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A.N. Moshfeghi, C. McKeown, A. Berrocal, W. Lee, R. Will, A. Bernal, S. Uhlhorn, F. Manns, C.A. Puliafito, J.–M. Parel; The Bascom Palmer Eye Institute Pediatric OCT System: A Concept . Invest. Ophthalmol. Vis. Sci. 2006;47(13):3502.
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To design, develop and fabricate a system to perform Optical Coherence Tomography (OCT) on sedated premature infants in order to study and evaluate the macula and retinal nerve fiber layer of premature eyes.
A pediatric OCT system was created by modifying a Stratus Zeiss–Humphrey OCT–3 with a custom built adjustable stage and infant carrier with 2 axis of rotation to allow examination of the retinal structures of premature infants. To effectively visualize the fundus, all infants are anesthetized in the controlled environment of the Bascom Palmer Eye Institute Anne Bates Leach Eye Hospital's operating suites. Each infant is monitored in the presence of an experienced ophthalmologist and pediatric anesthesiologist. The custom made infant carrier is designed with safety in mind and to allow easy access to the child in the face of an emergency. The carrier is designed to safely accept children up to age 3 and weighing no more than 45 pounds. The OCT–3 is used to obtain cross–sectional images of macula and retinal nerve fiber layer.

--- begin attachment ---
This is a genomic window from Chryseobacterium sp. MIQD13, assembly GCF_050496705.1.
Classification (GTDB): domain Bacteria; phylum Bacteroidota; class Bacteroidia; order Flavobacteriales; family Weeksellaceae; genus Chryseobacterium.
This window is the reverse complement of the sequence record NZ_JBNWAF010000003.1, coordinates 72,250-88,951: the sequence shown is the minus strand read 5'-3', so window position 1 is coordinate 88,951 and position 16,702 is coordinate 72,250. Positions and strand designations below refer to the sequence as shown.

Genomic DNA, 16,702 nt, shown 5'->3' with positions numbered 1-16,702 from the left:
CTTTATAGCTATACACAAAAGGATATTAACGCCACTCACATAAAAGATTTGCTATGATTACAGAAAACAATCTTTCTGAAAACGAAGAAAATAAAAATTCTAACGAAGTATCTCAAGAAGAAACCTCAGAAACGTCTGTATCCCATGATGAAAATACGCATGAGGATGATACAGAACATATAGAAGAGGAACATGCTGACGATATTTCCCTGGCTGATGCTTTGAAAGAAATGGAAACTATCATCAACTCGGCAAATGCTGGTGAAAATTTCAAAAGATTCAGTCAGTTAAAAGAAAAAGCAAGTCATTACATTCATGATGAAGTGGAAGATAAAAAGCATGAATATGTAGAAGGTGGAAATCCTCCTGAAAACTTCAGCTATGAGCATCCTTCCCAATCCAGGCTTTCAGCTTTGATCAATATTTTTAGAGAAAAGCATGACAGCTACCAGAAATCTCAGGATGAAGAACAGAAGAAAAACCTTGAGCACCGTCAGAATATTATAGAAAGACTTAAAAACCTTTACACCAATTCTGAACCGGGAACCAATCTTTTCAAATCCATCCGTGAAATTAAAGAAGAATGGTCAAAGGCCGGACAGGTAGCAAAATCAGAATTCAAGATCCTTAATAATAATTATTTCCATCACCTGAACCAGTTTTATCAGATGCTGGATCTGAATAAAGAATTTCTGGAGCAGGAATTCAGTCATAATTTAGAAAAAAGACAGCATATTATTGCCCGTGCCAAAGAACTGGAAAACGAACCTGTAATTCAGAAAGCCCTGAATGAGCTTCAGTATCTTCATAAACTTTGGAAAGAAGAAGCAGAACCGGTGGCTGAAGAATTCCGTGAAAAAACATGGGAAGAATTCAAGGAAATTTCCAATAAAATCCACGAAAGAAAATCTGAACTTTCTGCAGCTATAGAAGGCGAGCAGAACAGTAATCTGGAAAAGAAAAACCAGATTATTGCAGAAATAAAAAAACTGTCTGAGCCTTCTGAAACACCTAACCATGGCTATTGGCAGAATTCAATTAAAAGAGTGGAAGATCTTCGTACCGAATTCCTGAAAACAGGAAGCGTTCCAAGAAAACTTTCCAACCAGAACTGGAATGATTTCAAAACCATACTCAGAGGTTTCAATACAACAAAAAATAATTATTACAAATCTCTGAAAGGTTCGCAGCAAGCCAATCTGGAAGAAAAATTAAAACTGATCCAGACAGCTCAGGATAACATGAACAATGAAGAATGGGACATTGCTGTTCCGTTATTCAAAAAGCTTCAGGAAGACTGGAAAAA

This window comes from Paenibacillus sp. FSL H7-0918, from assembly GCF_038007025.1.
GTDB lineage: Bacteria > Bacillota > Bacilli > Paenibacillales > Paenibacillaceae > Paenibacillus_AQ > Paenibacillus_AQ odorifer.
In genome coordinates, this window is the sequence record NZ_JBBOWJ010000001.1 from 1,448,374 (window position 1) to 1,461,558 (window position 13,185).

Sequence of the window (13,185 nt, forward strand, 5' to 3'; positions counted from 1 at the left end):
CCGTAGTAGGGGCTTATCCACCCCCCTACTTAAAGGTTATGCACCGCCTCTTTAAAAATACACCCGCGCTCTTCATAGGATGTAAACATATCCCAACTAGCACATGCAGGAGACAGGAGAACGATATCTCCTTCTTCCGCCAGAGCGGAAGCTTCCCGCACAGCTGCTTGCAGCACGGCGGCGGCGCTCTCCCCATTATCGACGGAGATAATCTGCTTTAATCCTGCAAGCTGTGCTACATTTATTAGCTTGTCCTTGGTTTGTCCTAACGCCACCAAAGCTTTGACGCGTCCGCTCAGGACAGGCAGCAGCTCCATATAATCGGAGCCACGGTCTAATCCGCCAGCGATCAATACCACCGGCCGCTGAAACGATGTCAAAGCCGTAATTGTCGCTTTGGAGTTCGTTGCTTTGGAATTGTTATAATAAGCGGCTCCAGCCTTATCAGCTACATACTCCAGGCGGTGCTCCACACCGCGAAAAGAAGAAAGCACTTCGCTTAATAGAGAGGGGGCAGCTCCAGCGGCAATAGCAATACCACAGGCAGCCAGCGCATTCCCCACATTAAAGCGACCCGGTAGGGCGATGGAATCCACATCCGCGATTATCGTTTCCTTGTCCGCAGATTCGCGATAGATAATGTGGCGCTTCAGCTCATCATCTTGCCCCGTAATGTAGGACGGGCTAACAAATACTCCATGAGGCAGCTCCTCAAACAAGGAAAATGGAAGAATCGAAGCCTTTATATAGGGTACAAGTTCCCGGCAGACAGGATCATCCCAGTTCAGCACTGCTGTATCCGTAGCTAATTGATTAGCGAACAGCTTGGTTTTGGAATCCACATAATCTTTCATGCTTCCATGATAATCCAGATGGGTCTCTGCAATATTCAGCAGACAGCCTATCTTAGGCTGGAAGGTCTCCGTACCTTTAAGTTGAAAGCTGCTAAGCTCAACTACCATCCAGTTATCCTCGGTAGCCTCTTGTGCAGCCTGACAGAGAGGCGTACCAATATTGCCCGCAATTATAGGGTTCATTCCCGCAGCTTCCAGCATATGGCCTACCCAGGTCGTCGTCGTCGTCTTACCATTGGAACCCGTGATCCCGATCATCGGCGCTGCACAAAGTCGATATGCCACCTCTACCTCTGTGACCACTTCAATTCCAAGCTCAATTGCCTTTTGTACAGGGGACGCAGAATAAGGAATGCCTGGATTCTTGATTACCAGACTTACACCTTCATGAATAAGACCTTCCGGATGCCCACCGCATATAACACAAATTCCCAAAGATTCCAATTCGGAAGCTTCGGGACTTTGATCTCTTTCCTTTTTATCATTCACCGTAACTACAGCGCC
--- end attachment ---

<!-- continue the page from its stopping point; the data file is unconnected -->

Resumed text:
Engineering designs were made using 3–D CAD software (SolidWorks Corp Concord, MA) and anthropometric data of infants (www.itl.nist.gov), to define 3 cradles for preemies, babies 1 year or less, and children age 1 to 3. A 3–section bead–filled vacuum bag mechanism was designed to hold the infant without compression to the head, thoracic cage, abdomen, arms and legs, yet leaving space for positioning tracheal tube, EKG leads, pulse, pressure monitoring cuff and IV lines. The system easily allows proper vertebral column and head positioning to free the air–way and prevent tracheal tube motion. Safety mechanisms include a magnetic lock to the table and Velcro straps. A battery operated vacuum pump located beneath the support table assures fixation of the infant is less than 15±5s and release in less than 5±2s. A first generation designed for preemies was tested using a manikin. The support system and OCT functions were tested in a rabbit model. A second generation for use on human infants is under construction.
The pediatric OCT imaging system is an innovative concept that may be a useful tool to evaluate the structural abnormalities of the macula and retinal nerve fiber layer associated with infant prematurity.
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